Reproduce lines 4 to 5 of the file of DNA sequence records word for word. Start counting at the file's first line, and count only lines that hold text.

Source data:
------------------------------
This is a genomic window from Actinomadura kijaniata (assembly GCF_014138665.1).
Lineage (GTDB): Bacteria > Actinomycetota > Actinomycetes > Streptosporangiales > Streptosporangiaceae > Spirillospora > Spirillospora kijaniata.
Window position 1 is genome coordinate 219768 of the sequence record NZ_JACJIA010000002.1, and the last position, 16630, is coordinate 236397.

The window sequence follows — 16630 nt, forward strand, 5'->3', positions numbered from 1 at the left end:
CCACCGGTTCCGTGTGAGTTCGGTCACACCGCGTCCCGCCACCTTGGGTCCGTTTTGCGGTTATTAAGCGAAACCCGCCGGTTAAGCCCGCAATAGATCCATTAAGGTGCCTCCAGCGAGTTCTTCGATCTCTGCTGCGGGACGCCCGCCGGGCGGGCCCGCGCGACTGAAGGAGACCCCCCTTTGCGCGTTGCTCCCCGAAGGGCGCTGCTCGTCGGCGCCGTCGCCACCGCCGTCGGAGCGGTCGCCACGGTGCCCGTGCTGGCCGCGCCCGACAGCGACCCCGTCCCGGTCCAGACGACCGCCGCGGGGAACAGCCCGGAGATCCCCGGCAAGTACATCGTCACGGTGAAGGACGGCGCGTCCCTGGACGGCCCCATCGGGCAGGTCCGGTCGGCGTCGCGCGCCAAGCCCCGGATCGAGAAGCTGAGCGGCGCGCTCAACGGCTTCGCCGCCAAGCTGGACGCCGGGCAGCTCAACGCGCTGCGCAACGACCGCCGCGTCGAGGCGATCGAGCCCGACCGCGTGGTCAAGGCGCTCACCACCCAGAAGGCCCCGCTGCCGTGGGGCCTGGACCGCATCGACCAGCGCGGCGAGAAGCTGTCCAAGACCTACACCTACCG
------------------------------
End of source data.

The window sequence follows — 16630 nt, forward strand, 5'->3', positions numbered from 1 at the left end:
CCACCGGTTCCGTGTGAGTTCGGTCACACCGCGTCCCGCCACCTTGGGTCCGTTTTGCGGTTATTAAGCGAAACCCGCCGGTTAAGCCCGCAATAGATCCATTAAGGTGCCTCCAGCGAGTTCTTCGATCTCTGCTGCGGGACGCCCGCCGGGCGGGCCCGCGCGACTGAAGGAGACCCCCCTTTGCGCGTTGCTCCCCGAAGGGCGCTGCTCGTCGGCGCCGTCGCCACCGCCGTCGGAGCGGTCGCCACGGTGCCCGTGCTGGCCGCGCCCGACAGCGACCCCGTCCCGGTCCAGACGACCGCCGCGGGGAACAGCCCGGAGATCCCCGGCAAGTACATCGTCACGGTGAAGGACGGCGCGTCCCTGGACGGCCCCATCGGGCAGGTCCGGTCGGCGTCGCGCGCCAAGCCCCGGATCGAGAAGCTGAGCGGCGCGCTCAACGGCTTCGCCGCCAAGCTGGACGCCGGGCAGCTCAACGCGCTGCGCAACGACCGCCGCGTCGAGGCGATCGAGCCCGACCGCGTGGTCAAGGCGCTCACCACCCAGAAGGCCCCGCTGCCGTGGGGCCTGGACCGCATCGACCAGCGCGGCGAGAAGCTGTCCAAGACCTACACCTACCG